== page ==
Dr. Stacy McBroom
Dr. John Upshaw
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Hematuria is the presence of blood, specifically red blood cells, in the urine. Whether the blood is visible only under a microscope or visible to the naked eye, hematuria is a sign that something is causing bleeding in the genitourinary tract: the kidneys, the ureters (tubes that carry urine from the kidneys to the bladder), the prostate gland (in men), the bladder, or the urethra (tube that carries urine from the bladder out of the body).

Bleeding may happen once or it may be recurrent. It can indicate different problems in men and women. Causes of this condition range from non–life threatening (e.g., urinary tract infection) to profoundly serious (e.g., cancer, kidney disease). Therefore, a physician should be consulted as soon as possible.


There are two types of hematuria, microscopic and gross (or macroscopic). In microscopic hematuria, the amount of blood in the urine is so small that it can be seen only under a microscope. A small number of people experience microscopic hematuria that has no discernible cause (idiopathic hematuria). These people normally excrete a higher number of red blood cells.

In gross hematuria the urine is pink, red, or dark brown and may contain small blood clots. The amount of blood in the urine does not necessarily indicate the seriousness of the underlying problem. As little as 1 milliliter (0.03 ounces) of blood will turn the urine red.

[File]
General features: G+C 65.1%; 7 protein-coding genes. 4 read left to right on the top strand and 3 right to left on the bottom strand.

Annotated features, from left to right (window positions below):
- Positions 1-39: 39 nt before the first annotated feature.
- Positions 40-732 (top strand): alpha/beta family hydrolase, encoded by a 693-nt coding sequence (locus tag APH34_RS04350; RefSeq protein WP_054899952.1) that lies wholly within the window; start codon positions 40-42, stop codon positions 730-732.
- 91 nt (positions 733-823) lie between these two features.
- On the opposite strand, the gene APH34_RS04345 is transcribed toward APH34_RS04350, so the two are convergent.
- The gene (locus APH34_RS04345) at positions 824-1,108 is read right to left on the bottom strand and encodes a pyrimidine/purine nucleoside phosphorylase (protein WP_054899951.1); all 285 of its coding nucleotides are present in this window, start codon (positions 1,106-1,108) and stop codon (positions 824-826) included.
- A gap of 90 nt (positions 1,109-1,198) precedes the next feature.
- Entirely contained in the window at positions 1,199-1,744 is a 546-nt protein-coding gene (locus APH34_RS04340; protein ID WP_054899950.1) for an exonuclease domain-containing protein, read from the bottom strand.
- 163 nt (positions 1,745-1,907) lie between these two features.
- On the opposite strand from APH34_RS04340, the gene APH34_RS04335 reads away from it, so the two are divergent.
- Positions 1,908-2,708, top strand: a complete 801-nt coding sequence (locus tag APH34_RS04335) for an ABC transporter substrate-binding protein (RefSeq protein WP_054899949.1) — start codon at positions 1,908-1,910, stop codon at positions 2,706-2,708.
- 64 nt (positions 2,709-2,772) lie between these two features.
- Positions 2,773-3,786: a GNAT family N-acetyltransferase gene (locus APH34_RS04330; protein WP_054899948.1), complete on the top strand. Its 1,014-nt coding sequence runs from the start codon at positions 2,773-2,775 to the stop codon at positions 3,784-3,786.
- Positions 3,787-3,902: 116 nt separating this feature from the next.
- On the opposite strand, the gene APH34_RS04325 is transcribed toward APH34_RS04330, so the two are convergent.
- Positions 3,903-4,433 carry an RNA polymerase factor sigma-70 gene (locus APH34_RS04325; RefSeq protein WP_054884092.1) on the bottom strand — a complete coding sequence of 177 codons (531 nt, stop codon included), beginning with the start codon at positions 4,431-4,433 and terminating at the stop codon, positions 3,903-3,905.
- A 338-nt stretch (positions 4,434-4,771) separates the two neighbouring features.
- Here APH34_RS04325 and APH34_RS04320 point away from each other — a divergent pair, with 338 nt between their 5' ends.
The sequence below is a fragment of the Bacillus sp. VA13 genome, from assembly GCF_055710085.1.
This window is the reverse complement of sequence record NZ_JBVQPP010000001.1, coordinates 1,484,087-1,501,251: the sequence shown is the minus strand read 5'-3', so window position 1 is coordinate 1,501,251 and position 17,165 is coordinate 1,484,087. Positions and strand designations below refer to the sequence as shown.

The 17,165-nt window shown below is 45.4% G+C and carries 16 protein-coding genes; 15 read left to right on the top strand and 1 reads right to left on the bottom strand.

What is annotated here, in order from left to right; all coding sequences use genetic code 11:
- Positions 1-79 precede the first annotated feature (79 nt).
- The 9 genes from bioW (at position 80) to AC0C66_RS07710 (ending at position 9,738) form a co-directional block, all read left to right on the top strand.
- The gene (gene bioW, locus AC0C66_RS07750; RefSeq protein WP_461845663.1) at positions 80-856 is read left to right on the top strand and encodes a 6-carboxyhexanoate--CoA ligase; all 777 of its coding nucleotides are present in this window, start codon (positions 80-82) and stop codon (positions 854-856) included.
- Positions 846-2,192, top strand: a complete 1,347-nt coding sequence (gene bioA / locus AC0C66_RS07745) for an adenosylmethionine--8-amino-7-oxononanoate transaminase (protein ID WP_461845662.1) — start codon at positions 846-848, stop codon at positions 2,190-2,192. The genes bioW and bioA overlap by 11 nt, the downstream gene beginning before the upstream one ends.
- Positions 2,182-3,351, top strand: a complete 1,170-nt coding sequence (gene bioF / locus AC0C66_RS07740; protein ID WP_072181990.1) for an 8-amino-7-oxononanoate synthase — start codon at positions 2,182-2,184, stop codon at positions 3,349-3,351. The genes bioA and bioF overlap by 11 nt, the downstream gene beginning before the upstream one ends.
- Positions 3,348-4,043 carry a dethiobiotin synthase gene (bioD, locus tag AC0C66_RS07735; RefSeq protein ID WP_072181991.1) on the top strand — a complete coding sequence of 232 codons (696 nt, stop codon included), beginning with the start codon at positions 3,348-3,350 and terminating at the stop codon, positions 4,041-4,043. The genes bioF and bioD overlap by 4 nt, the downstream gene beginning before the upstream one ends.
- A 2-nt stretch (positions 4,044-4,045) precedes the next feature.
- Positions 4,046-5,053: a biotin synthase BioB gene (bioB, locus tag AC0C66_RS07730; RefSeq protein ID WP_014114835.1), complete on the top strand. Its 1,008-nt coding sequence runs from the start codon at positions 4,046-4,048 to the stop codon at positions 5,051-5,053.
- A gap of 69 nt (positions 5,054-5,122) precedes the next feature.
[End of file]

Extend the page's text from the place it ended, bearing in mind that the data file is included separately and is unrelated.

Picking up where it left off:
"Joggers hematuria" results from repeated jarring of the bladder during jogging or long-distance running.

Hematuria that is not blood related is called pseudohematuria. Excessive consumption of beets, berries, or rhubarb; food coloring; and certain laxatives and pain medications can produce pink or reddish urine.


Hematuria occurs in up to 10% of the general population.


Many conditions are associated with hematuria. The most common causes include the following:

  • Benign prostate hypertrophy (BPH) in men over 40
  • Kidney and bladder stones
  • Kidney disease
  • Medications (e.g., quinine, rifampin, phenytoin)
  • Trauma (e.g., a blow to the kidneys)
  • Tumors and/or cancer in the urinary system
  • Urinary tract blockages
  • Viral infections of the urinary tract and sexually transmitted diseases, particularly in women

There are rare diseases and genetic disorders that also cause hematuria. Some of these are:

  • Sickle cell anemia (inherited blood disorder found in African Americans)
  • Systemic lupus erythmatosus (chronic inflammatory disorder of connective tissue)
  • von Hippel-Landau disease (hereditary disease in which benign tumors form on the spinal cord, kidneys, testicles, and other organs)

Signs and Symptoms

In many cases, blood in the urine (gross or microscopic) is the only sign of a disorder. In others, a variety of symptoms, such as the following, may be present.

  • Abdominal pain
  • Decreased urinary force, hesitance, incomplete voiding
  • Fever
  • Frequent urination (polyuria)
  • Pain during urination (dysuria)
  • Pain in the flank or side
  • Urinary urgency